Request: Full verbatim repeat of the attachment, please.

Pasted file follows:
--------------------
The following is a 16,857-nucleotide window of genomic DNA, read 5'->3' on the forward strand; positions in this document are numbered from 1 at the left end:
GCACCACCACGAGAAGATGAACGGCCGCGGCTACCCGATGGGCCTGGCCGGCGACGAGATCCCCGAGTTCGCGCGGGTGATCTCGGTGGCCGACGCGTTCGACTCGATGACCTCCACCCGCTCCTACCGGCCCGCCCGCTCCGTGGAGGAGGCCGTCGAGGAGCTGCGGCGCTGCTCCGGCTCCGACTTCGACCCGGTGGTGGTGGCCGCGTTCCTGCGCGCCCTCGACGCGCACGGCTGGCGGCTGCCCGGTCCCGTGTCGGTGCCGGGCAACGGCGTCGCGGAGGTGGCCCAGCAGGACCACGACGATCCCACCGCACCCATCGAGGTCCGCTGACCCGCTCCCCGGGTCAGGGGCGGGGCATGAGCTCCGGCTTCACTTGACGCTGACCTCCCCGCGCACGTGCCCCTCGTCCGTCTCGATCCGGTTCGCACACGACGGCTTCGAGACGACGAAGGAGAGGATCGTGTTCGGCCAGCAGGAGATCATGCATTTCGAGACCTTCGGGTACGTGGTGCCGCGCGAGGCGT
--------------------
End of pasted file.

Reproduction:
The following is a 16,857-nucleotide window of genomic DNA, read 5'->3' on the forward strand; positions in this document are numbered from 1 at the left end:
GCACCACCACGAGAAGATGAACGGCCGCGGCTACCCGATGGGCCTGGCCGGCGACGAGATCCCCGAGTTCGCGCGGGTGATCTCGGTGGCCGACGCGTTCGACTCGATGACCTCCACCCGCTCCTACCGGCCCGCCCGCTCCGTGGAGGAGGCCGTCGAGGAGCTGCGGCGCTGCTCCGGCTCCGACTTCGACCCGGTGGTGGTGGCCGCGTTCCTGCGCGCCCTCGACGCGCACGGCTGGCGGCTGCCCGGTCCCGTGTCGGTGCCGGGCAACGGCGTCGCGGAGGTGGCCCAGCAGGACCACGACGATCCCACCGCACCCATCGAGGTCCGCTGACCCGCTCCCCGGGTCAGGGGCGGGGCATGAGCTCCGGCTTCACTTGACGCTGACCTCCCCGCGCACGTGCCCCTCGTCCGTCTCGATCCGGTTCGCACACGACGGCTTCGAGACGACGAAGGAGAGGATCGTGTTCGGCCAGCAGGAGATCATGCATTTCGAGACCTTCGGGTACGTGGTGCCGCGCGAGGCGT